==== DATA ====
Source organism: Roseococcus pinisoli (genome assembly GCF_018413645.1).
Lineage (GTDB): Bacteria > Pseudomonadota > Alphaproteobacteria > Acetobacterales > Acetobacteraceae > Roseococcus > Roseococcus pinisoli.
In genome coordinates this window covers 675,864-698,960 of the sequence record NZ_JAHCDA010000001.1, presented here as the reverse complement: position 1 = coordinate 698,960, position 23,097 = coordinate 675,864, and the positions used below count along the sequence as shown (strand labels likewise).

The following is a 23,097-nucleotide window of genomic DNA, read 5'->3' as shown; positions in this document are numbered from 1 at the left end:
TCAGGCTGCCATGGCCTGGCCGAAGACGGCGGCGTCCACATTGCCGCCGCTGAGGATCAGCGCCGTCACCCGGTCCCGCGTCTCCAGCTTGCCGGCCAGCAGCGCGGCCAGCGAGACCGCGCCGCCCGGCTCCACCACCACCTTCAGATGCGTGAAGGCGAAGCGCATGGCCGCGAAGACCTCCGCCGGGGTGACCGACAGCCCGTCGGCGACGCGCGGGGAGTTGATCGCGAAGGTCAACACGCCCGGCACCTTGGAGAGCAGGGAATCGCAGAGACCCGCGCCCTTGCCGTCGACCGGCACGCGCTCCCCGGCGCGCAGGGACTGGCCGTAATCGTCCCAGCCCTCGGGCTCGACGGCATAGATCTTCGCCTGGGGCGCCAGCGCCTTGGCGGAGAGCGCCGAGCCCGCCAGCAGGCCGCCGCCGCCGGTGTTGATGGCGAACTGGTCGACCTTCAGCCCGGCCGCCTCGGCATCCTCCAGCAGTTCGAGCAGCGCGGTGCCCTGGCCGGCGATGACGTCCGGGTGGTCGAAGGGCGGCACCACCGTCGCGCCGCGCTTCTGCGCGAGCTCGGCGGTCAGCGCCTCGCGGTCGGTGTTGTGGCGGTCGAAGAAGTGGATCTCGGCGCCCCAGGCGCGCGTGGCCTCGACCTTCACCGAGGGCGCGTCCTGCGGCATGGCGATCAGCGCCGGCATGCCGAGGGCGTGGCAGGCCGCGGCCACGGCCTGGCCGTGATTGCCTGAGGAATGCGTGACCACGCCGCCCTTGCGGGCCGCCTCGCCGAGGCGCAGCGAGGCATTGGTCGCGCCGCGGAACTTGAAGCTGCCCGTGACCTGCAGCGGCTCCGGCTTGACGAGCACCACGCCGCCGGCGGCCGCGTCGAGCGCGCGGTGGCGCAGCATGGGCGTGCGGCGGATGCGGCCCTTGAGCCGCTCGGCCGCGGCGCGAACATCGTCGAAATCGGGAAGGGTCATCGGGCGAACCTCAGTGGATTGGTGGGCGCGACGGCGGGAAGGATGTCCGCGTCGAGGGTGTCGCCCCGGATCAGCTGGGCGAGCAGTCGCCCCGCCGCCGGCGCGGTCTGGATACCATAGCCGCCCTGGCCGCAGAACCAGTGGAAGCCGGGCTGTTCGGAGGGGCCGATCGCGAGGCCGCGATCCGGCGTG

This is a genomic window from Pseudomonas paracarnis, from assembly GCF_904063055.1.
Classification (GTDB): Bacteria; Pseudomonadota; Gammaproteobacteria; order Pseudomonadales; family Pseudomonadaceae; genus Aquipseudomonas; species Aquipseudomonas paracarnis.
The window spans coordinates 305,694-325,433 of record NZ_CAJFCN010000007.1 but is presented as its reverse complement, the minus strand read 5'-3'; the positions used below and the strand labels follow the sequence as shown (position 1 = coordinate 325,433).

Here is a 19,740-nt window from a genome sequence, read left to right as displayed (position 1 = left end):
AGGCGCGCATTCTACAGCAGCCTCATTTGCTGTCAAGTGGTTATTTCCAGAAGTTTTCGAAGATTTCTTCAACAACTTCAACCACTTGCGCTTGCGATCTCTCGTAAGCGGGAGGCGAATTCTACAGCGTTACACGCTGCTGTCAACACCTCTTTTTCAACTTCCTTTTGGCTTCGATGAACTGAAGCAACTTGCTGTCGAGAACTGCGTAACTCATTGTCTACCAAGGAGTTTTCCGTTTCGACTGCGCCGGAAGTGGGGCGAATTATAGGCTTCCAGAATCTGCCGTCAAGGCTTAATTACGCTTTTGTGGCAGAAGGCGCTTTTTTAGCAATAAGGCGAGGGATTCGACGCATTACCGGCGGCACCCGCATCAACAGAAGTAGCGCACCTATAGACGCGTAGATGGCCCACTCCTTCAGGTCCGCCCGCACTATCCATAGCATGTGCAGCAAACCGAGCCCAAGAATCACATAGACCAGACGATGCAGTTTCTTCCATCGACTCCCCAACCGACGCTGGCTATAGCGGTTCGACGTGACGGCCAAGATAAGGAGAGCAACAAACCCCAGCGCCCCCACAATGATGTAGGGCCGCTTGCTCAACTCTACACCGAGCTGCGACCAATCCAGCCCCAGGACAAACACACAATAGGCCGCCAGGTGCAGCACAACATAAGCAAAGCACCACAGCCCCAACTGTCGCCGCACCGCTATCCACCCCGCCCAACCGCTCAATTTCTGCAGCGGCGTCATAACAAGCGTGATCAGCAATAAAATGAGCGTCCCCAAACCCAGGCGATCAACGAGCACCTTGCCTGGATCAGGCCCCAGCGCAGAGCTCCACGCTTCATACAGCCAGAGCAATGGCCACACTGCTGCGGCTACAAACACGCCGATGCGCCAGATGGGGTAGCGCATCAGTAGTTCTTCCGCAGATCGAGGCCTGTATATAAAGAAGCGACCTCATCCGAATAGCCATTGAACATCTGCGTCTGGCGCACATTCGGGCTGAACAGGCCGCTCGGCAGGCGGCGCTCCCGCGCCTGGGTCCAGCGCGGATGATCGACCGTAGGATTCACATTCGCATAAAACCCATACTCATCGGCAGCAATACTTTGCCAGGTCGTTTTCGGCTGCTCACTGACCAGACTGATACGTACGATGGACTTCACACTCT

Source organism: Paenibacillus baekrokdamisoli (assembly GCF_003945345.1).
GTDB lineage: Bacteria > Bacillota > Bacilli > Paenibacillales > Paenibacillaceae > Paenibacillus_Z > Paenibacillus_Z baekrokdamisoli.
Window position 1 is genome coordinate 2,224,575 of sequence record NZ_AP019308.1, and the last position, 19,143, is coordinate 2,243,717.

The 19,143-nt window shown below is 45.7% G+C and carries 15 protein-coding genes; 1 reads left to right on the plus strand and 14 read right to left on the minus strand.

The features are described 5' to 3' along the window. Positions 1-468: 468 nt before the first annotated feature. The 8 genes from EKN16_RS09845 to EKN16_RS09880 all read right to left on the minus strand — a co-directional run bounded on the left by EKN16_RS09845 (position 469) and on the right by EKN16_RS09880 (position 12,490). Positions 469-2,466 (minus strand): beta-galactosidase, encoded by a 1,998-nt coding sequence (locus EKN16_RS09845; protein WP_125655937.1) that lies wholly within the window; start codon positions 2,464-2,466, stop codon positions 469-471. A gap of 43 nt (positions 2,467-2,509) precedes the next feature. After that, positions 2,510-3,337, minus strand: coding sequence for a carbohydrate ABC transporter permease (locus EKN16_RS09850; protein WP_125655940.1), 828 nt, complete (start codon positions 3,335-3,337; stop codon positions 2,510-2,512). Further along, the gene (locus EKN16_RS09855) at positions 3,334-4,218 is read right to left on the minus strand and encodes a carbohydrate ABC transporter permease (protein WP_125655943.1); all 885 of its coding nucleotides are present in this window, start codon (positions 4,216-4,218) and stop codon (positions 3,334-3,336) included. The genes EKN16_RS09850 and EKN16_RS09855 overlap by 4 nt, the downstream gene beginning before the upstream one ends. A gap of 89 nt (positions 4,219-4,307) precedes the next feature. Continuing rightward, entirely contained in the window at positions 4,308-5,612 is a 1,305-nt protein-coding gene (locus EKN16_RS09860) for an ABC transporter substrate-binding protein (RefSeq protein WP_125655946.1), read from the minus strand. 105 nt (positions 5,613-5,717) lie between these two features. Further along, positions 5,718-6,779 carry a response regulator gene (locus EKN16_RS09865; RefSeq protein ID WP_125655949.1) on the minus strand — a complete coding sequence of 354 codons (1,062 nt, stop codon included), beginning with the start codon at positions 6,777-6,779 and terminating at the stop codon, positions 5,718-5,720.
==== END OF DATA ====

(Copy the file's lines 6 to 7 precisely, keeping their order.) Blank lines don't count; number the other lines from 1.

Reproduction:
This is a genomic window from Pseudomonas paracarnis, from assembly GCF_904063055.1.
Classification (GTDB): Bacteria; Pseudomonadota; Gammaproteobacteria; order Pseudomonadales; family Pseudomonadaceae; genus Aquipseudomonas; species Aquipseudomonas paracarnis.